The Vampire of New York
by Lee Hunt
Review by Gayle Surrette
Signet Paperback ISBN/ITEM#: 9780451222794
Date: 02 January 2008 List Price $7.99 Amazon US / Amazon UK / Show Official Info /
The Vampire of New York keeps you spellbound from the opening prologue to the final page. Hunt takes the vampire legends, gives them a skewed twist, alludes to well-known literary references, and wraps it all up in an archaeological mystery of murder and mayhem.
It seems since Van Helsing's death, Europe is just not a comfortable place for a vampire to be, so Draculiya decides to immigrate to Canada. However, along the way the ship sinks, and with a change of identity and plans, New York seems as good a place as any for a new start. But we soon find Echo Van Helsing and her brother Matthew have followed to avenge their father's death.
Jumping to the present, an archaeological dig prior to a big building project turns up a body in Minetta Lane. Detective Max Slatterly and archaeologist Carrie Norton are expected to solve the case and get the site cleared so the building can go up. They are also to avoid any public scandal or political entanglements.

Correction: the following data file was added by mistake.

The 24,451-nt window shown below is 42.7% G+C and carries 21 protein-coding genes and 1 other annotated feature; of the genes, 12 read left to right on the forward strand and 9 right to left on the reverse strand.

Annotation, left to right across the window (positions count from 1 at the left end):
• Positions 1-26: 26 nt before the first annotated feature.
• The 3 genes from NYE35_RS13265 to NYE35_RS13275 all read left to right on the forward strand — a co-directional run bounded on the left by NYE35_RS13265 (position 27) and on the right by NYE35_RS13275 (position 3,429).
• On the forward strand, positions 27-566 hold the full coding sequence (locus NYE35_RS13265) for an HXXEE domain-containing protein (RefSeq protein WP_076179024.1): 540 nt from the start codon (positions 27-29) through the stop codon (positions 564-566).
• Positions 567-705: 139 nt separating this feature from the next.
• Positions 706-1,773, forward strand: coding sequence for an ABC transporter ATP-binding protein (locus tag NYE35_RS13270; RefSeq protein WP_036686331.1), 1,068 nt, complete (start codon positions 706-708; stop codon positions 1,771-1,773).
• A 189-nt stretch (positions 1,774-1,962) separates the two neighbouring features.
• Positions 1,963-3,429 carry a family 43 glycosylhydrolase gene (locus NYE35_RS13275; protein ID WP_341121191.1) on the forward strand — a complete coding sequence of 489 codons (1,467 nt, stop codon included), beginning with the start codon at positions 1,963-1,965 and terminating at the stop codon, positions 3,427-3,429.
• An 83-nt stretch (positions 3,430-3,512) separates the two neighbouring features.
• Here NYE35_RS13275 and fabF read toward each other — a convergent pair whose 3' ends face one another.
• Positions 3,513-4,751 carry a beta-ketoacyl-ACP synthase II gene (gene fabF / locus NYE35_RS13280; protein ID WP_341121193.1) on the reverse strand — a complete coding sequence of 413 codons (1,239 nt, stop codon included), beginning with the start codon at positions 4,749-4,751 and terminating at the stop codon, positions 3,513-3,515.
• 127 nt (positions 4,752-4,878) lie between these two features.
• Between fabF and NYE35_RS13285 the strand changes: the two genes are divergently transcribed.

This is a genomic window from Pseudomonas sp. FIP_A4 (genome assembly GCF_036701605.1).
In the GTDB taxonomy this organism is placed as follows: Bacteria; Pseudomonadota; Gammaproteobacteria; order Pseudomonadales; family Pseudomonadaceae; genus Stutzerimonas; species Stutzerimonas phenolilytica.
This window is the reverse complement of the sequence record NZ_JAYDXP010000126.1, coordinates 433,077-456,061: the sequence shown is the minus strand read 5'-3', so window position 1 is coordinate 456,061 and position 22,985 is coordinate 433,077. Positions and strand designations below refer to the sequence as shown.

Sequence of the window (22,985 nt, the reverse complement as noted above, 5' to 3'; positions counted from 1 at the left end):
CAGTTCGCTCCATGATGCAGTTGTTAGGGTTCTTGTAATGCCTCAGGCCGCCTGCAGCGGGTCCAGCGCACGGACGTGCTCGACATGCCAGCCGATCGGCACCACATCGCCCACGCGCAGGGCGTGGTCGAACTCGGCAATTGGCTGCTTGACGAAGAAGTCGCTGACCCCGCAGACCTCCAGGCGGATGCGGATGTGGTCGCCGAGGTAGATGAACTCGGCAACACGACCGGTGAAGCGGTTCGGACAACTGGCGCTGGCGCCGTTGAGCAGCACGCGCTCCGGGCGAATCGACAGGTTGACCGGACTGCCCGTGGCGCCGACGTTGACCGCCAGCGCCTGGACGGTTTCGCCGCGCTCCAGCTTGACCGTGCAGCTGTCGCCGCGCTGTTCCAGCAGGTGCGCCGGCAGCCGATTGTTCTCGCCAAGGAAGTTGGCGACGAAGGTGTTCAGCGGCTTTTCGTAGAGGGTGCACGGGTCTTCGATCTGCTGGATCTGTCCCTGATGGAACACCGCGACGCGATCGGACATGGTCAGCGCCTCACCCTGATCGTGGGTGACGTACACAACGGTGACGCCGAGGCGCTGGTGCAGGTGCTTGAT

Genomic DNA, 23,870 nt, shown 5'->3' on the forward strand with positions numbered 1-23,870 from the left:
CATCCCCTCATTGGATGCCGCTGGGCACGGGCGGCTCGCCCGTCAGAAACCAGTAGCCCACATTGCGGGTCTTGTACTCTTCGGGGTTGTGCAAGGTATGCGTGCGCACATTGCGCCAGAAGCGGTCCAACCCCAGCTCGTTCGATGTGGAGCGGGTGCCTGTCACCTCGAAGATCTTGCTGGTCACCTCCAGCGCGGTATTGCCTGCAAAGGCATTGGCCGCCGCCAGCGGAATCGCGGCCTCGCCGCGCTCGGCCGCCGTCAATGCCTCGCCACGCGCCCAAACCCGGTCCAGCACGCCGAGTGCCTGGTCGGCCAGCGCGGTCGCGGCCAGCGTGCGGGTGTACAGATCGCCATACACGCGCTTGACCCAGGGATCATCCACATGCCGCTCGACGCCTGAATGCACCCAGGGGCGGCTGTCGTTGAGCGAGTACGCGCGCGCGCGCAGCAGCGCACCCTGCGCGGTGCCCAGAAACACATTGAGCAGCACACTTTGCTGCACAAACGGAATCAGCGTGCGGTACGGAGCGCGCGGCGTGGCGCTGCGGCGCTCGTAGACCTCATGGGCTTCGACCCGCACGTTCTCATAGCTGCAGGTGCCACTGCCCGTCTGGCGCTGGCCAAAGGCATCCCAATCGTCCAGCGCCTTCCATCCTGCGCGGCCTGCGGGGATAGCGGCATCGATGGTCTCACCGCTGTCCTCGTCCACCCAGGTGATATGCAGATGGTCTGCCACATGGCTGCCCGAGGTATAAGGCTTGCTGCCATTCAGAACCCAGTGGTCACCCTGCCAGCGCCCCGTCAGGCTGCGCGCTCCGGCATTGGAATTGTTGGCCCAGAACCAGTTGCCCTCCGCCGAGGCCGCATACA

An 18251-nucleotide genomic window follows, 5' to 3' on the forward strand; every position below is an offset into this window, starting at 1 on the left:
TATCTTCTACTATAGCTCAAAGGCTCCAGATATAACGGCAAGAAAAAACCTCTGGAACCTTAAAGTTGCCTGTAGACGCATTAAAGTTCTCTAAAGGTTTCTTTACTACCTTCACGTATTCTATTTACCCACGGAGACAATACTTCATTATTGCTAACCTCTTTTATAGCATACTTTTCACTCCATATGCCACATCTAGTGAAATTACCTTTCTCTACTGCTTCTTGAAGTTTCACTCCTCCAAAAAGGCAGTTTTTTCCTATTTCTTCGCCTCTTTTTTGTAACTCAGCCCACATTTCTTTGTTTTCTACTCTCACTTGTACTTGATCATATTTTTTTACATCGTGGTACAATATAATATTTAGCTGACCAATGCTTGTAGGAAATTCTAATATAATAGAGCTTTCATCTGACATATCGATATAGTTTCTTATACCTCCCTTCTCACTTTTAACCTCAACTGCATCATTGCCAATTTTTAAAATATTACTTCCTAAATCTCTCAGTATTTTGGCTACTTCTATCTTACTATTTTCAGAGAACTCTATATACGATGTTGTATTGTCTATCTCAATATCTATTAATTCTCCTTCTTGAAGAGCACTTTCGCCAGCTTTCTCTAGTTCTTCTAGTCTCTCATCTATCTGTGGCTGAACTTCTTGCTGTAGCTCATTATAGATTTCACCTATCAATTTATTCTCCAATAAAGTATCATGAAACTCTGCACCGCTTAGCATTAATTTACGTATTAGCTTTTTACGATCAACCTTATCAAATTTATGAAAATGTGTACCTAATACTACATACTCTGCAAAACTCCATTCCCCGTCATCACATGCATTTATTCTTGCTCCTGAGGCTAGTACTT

The book continues, alternating between 1849 and the present as all parties move to solve their respective mysteries. There are enough twists and turns in the plot, along with some fascinating historical information about New York and its surrounding area, to entertain and inform the reader. While some of the characters were a bit thin, the city was so fascinating that it covered for any lack in the people who populate the pages. On the other hand, Carrie and Slatterly did have some depth and carried a lot of the present-day scenes.
Altogether a story well told. The mystery is interesting enough to hold the two story lines together in a satisfying whole. It's an interesting addition to the mystery/vampire subgenre, with enough quirks to stand out.